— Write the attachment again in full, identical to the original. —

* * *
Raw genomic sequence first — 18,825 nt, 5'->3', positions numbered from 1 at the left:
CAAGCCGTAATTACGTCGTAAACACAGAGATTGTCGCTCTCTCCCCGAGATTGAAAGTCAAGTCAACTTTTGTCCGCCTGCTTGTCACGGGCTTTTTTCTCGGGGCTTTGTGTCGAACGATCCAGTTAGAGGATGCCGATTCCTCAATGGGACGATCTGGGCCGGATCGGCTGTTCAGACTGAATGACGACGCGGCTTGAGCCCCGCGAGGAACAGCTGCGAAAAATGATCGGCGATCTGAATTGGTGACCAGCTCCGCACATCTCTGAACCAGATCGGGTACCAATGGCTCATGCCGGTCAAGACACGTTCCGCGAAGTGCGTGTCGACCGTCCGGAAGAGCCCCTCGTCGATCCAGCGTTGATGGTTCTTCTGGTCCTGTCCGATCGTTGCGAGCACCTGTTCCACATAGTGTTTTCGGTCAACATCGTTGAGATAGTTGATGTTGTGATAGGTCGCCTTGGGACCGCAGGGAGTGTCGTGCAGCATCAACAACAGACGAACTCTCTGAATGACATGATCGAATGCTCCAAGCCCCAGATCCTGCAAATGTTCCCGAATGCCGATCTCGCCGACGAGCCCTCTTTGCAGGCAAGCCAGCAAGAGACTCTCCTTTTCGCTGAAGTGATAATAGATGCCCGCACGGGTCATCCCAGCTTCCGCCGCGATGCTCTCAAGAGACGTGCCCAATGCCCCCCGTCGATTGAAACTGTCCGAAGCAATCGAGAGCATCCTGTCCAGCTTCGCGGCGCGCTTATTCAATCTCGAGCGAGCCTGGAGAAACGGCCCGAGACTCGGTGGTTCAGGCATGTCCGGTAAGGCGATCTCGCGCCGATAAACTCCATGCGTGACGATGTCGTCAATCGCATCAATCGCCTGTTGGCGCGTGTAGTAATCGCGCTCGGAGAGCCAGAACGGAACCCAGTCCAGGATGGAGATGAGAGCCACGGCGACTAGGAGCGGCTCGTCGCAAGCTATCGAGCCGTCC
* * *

Raw genomic sequence first — 18,825 nt, 5'->3', positions numbered from 1 at the left:
CAAGCCGTAATTACGTCGTAAACACAGAGATTGTCGCTCTCTCCCCGAGATTGAAAGTCAAGTCAACTTTTGTCCGCCTGCTTGTCACGGGCTTTTTTCTCGGGGCTTTGTGTCGAACGATCCAGTTAGAGGATGCCGATTCCTCAATGGGACGATCTGGGCCGGATCGGCTGTTCAGACTGAATGACGACGCGGCTTGAGCCCCGCGAGGAACAGCTGCGAAAAATGATCGGCGATCTGAATTGGTGACCAGCTCCGCACATCTCTGAACCAGATCGGGTACCAATGGCTCATGCCGGTCAAGACACGTTCCGCGAAGTGCGTGTCGACCGTCCGGAAGAGCCCCTCGTCGATCCAGCGTTGATGGTTCTTCTGGTCCTGTCCGATCGTTGCGAGCACCTGTTCCACATAGTGTTTTCGGTCAACATCGTTGAGATAGTTGATGTTGTGATAGGTCGCCTTGGGACCGCAGGGAGTGTCGTGCAGCATCAACAACAGACGAACTCTCTGAATGACATGATCGAATGCTCCAAGCCCCAGATCCTGCAAATGTTCCCGAATGCCGATCTCGCCGACGAGCCCTCTTTGCAGGCAAGCCAGCAAGAGACTCTCCTTTTCGCTGAAGTGATAATAGATGCCCGCACGGGTCATCCCAGCTTCCGCCGCGATGCTCTCAAGAGACGTGCCCAATGCCCCCCGTCGATTGAAACTGTCCGAAGCAATCGAGAGCATCCTGTCCAGCTTCGCGGCGCGCTTATTCAATCTCGAGCGAGCCTGGAGAAACGGCCCGAGACTCGGTGGTTCAGGCATGTCCGGTAAGGCGATCTCGCGCCGATAAACTCCATGCGTGACGATGTCGTCAATCGCATCAATCGCCTGTTGGCGCGTGTAGTAATCGCGCTCGGAGAGCCAGAACGGAACCCAGTCCAGGATGGAGATGAGAGCCACGGCGACTAGGAGCGGCTCGTCGCAAGCTATCGAGCCGTCC